NEW YORK (NNS) -- Oceanographer of the Navy Rear Adm. Tim Gallaudet welcomed the scientists, crew and visitors of Research Vessel Neil Armstrong during a ceremony held in celebration of the vessels participation in New York Fleet Week 2017, May 25.
Research Vessel (R/V) Neil Armstrong (AGOR-27), which was one of 13 ships to participate in the Fleet Week Parade of Ships, is the only oceanographic survey ship featured in Fleet Week New York.
"Naval Oceanography and oceanographic survey ships like the Research Vessel Neil Armstrong are more important to the Navy now than ever before," said Gallaudet. "We recognize that our competitors are catching up to us with respect to ocean sciences. In response, and under the direction of the Chief of Naval Operations, we've recently launched Task Force Ocean in an effort to maintain our advantage in our understanding of the world's oceans, as well as our ability to apply that information operationally. The world-class work being by scientists here on this remarkable ship is crucial to keeping our position as the world's most powerful Navy."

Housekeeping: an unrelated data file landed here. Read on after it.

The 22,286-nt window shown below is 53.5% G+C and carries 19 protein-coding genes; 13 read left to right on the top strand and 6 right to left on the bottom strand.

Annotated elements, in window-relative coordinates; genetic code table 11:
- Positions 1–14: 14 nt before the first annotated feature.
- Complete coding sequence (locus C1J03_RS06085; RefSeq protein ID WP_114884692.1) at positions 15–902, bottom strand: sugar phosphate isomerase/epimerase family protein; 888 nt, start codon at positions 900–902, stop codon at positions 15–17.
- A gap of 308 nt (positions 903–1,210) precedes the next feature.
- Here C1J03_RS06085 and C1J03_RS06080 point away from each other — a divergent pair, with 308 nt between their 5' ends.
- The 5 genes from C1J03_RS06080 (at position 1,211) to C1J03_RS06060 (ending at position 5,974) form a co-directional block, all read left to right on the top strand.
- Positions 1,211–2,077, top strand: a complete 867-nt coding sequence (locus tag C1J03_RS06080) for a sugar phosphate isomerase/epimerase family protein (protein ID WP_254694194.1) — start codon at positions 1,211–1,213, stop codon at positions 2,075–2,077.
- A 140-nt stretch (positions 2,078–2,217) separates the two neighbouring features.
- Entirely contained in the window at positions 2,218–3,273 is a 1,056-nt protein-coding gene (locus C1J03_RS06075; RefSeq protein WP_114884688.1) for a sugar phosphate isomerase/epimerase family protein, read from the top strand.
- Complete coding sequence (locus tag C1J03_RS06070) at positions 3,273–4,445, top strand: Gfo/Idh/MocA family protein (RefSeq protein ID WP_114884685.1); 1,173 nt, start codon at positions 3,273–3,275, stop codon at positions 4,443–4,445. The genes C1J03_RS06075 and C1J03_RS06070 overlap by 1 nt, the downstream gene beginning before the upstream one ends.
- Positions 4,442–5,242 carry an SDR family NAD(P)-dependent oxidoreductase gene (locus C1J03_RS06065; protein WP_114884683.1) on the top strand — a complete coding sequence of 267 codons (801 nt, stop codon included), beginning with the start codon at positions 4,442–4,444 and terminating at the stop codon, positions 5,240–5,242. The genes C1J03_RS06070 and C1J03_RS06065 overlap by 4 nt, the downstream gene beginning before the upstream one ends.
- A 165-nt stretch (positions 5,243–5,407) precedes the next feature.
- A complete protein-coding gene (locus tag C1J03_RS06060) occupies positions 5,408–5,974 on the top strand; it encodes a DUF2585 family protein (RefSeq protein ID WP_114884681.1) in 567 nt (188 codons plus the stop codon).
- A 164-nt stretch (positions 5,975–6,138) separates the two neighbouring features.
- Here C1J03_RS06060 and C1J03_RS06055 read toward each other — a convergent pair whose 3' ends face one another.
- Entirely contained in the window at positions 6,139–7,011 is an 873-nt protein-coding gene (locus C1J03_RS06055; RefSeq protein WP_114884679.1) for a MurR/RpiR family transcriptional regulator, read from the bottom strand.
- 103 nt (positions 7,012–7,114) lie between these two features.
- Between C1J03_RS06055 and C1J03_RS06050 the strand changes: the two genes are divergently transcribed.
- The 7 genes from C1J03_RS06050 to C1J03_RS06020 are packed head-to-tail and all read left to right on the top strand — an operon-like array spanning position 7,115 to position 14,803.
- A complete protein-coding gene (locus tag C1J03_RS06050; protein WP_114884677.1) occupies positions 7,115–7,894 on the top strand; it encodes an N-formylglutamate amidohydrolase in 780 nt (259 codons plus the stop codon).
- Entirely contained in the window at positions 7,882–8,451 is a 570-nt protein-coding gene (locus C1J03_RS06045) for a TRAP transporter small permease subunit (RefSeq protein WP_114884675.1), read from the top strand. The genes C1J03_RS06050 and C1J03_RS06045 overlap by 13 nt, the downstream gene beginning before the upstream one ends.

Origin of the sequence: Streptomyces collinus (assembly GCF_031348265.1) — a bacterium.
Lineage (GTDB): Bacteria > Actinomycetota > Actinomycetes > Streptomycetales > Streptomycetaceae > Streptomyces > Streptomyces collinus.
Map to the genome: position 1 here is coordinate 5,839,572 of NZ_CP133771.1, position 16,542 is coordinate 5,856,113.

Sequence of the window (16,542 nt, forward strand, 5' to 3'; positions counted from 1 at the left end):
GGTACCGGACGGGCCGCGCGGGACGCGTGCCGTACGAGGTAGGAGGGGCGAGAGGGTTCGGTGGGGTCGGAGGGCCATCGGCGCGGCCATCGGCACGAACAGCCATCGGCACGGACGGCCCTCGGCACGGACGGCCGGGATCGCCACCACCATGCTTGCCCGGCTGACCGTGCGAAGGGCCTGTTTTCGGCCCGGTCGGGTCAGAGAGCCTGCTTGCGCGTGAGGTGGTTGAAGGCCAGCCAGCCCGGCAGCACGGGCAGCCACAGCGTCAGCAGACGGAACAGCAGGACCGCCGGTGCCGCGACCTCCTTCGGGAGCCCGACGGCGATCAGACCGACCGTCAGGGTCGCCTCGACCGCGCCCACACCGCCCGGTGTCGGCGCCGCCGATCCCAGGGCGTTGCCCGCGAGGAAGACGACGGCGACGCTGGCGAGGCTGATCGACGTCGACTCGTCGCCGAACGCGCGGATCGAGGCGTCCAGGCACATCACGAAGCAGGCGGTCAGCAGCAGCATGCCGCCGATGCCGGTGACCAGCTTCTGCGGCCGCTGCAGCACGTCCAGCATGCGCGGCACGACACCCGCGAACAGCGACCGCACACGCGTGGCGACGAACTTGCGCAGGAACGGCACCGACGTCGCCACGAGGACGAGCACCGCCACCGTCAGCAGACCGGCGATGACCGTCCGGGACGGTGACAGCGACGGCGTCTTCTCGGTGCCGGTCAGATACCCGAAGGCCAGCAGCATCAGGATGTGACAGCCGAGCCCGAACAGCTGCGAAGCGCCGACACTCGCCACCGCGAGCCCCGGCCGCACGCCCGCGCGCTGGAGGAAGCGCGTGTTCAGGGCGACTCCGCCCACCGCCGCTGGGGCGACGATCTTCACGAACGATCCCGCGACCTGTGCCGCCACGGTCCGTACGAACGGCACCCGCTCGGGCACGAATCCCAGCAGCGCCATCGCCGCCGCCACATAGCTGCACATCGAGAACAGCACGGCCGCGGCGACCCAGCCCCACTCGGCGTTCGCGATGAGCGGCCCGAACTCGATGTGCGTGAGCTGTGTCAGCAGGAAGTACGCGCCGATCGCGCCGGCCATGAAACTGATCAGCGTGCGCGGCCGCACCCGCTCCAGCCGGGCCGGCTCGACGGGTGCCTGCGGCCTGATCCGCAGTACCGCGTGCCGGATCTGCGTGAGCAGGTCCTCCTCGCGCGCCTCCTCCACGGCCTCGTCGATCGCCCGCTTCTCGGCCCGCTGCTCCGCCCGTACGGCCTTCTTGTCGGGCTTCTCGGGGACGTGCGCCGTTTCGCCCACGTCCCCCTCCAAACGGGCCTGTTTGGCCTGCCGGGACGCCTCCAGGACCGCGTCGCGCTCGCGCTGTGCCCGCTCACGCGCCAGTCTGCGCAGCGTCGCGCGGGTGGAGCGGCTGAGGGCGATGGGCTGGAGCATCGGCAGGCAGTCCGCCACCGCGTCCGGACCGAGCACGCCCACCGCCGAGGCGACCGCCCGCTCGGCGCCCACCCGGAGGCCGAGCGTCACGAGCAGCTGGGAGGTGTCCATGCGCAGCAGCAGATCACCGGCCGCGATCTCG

R/V Neil Armstrong is owned by the U.S. Navy, but operated by the Woods Hole Oceanographic Institution. The 238-ft research vessel can accommodate 24 scientists and a crew of 20 for up to 40 days at sea. The Neil Armstrong provides scientists access to the sea to take measurements, deploy underwater vehicles and maintain ocean observing stations.
Data collected by oceanographic survey ships and research vessels are utilized and applied by the Navy's Naval Oceanography enterprise to better understand the world's oceans and ultimately protect the fleet and U.S. and U.S. ally interests.
Naval Oceanography encompasses a wide range of missions crucial to supporting today's naval fleet. They include oceanography, hydrography, meteorology, climate science, geospatial information science, astrometry, Earth orientation and precise time.
To learn more about the Office of the Oceanographer of the Navy, visit www.Facebook.com/OfficeofTheOceanographerOfTheNavy
To learn more about the Navy's Meteorology and Oceanography Command, visit www.facebook.com/NavalOceanography.